Testifying last was Sheriff Ric Bradshaw who was the West Palm Beach Chief of Police for eight years before ending his career with the police department in 2004 after he successfully ran for Sheriff of Palm Beach County.

While the former police chief recalled warning McCray 10 years ago that he'd better "pick it up and pay attention to business," Bradshaw had problems with recalling many other incidents that McCray's attorneys Sid Garcia and Barry Silver brought up to bolster McCray's discrimination case, including the fact that 15 Black police officers had written the department alleging discrimination.

Among the issues brought before the court by the plaintiff's legal team was the double standard that allowed White officers to get away with more serious infractions, while Black officers were investigated and punished far more
severely for less serious infractions.

Case in point was former Detective Geoffrey Woodward who testified that he'd been given a two-day suspension for falsifying information to a defense lawyer during a deposition involving a man fighting a child abuse charge. By contrast, McCray — who had by then filed his discrimination suit — was terminated for allegedly lying during an Internal Affairs (IA) investigation that resulted from an incident at the 45 Street Flea Market in which a citizen filed a complaint against McCray after he'd been ticketed while parking in a no parking zone. It might be noted that after he was terminated from the WPB Police Department, McCray was later hired on as a Sheriff's deputy with Palm Beach County, Fla. which was then under the leadership of Sheriff Robert Neumann.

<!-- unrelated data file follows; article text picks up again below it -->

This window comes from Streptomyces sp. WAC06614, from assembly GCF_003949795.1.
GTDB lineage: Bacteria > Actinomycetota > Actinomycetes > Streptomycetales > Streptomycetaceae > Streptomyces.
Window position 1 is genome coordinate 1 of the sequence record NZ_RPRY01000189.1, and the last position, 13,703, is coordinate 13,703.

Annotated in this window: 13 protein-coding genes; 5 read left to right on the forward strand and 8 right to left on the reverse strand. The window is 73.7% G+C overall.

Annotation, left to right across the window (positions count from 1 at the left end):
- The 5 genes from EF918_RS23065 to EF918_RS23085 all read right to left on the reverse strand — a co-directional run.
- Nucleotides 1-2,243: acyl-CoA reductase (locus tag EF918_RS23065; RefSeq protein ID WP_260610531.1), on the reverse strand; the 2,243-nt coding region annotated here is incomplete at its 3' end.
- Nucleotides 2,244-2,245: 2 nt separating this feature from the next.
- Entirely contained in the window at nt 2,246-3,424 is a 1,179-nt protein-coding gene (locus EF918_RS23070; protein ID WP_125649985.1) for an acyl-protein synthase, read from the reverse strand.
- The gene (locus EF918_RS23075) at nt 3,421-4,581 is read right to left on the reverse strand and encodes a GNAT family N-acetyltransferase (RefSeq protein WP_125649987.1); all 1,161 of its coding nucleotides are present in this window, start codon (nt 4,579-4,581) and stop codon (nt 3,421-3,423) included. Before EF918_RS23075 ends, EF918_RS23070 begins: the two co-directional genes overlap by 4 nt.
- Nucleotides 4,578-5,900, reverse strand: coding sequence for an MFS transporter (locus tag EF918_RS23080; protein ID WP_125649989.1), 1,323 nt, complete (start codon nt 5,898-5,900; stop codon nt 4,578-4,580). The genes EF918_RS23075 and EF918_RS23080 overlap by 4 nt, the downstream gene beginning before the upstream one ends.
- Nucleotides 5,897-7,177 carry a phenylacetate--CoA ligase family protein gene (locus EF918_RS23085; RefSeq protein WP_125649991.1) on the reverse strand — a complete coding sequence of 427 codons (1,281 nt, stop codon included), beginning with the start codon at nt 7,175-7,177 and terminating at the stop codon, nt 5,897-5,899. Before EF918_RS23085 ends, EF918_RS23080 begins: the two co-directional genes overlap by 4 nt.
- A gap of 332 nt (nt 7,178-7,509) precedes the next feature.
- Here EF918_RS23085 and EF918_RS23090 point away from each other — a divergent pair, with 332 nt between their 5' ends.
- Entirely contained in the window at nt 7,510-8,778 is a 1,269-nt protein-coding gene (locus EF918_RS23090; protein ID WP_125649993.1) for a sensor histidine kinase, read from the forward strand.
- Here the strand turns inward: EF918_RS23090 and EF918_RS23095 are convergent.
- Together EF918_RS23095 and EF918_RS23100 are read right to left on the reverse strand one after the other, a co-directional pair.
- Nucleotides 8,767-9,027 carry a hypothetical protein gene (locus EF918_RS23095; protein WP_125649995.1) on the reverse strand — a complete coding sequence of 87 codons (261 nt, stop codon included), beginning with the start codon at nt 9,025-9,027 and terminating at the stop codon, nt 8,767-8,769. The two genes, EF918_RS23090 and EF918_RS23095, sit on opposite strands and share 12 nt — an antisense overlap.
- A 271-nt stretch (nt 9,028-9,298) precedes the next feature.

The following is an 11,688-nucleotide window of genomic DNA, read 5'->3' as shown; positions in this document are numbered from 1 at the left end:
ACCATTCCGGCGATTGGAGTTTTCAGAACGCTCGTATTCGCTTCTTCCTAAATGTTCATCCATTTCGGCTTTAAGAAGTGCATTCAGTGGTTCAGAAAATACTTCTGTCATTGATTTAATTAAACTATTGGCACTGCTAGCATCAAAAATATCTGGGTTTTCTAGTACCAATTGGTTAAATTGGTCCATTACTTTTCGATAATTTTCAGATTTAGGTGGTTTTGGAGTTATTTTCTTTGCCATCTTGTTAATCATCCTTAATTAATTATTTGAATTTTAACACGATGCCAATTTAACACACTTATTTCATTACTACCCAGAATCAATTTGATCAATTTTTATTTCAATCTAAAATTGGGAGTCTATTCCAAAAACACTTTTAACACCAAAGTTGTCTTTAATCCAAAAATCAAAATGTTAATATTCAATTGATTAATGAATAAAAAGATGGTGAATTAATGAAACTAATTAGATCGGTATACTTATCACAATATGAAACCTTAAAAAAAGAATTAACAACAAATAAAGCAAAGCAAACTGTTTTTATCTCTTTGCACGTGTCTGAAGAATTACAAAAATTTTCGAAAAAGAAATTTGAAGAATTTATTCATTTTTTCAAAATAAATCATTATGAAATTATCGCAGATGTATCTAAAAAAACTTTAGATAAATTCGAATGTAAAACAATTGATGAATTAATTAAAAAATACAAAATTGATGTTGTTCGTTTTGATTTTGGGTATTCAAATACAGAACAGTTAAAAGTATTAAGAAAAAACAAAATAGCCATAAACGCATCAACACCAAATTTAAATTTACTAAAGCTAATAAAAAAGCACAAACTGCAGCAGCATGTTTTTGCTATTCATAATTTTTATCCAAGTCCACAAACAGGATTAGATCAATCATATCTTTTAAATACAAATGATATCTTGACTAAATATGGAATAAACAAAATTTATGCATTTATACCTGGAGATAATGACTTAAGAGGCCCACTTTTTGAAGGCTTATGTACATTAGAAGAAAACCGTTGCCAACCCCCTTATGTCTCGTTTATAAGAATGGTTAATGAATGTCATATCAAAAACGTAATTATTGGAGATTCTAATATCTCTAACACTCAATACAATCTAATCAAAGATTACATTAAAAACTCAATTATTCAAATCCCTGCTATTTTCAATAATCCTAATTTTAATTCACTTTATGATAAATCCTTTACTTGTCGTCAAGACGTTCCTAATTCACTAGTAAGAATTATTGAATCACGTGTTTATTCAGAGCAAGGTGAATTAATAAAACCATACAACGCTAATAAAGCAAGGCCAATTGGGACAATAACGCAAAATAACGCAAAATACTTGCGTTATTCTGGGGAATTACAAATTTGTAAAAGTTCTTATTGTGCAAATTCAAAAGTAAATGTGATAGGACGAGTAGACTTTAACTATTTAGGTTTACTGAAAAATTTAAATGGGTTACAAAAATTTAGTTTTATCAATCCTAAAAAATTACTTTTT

The real `kicker' in this long-awaited case, however, was that somehow the seven-member, all-White jury misunder-stood or misinterpreted the trial court's jury instructions and instead of awarding McCray substantial damages for the pain and suffering that resulted from harsher disciplinary actions and other proven discriminatory actions, the jury instead awarded him a mere $3,000 in economic damages to recoup lost wages.

According to Calvin Bryant — one of five police officers who won a 2004 discrimination law-suit against the City of West Palm Beach – much of the jury's confusion may have resulted from pre-trial motions forbid-ding the plaintiff's lawyers from presenting evidence or bringing up McCray's termination during the trial.

"Under all of the testimony, the jury themselves obviously came to the conclusion that McCray had been retaliated against and fired. But because of all the pre-trial maneuvering, the termination issue was excluded from the trial. But the jury, because of their own personal feelings based on evidence they heard and testimony, wanted to correct that issue."

"If there's any blame to be shared, the trial court judge himself should bear much of the responsibility for confusing the jury. A previous judge entered the order to exclude any testimony regarding McCray's termination, but Circuit Judge Donald Hafele had the power to overrule or set aside the pre-trial motions.

"There were attempts made by attorneys Garcia and Silver to get that ruling overturned or reversed before Judge Hafele, but he would not change it," stated Bryant.

Now, after all of that, McCray's lawyers may have no other recourse, but to call for another trial just to determine damages.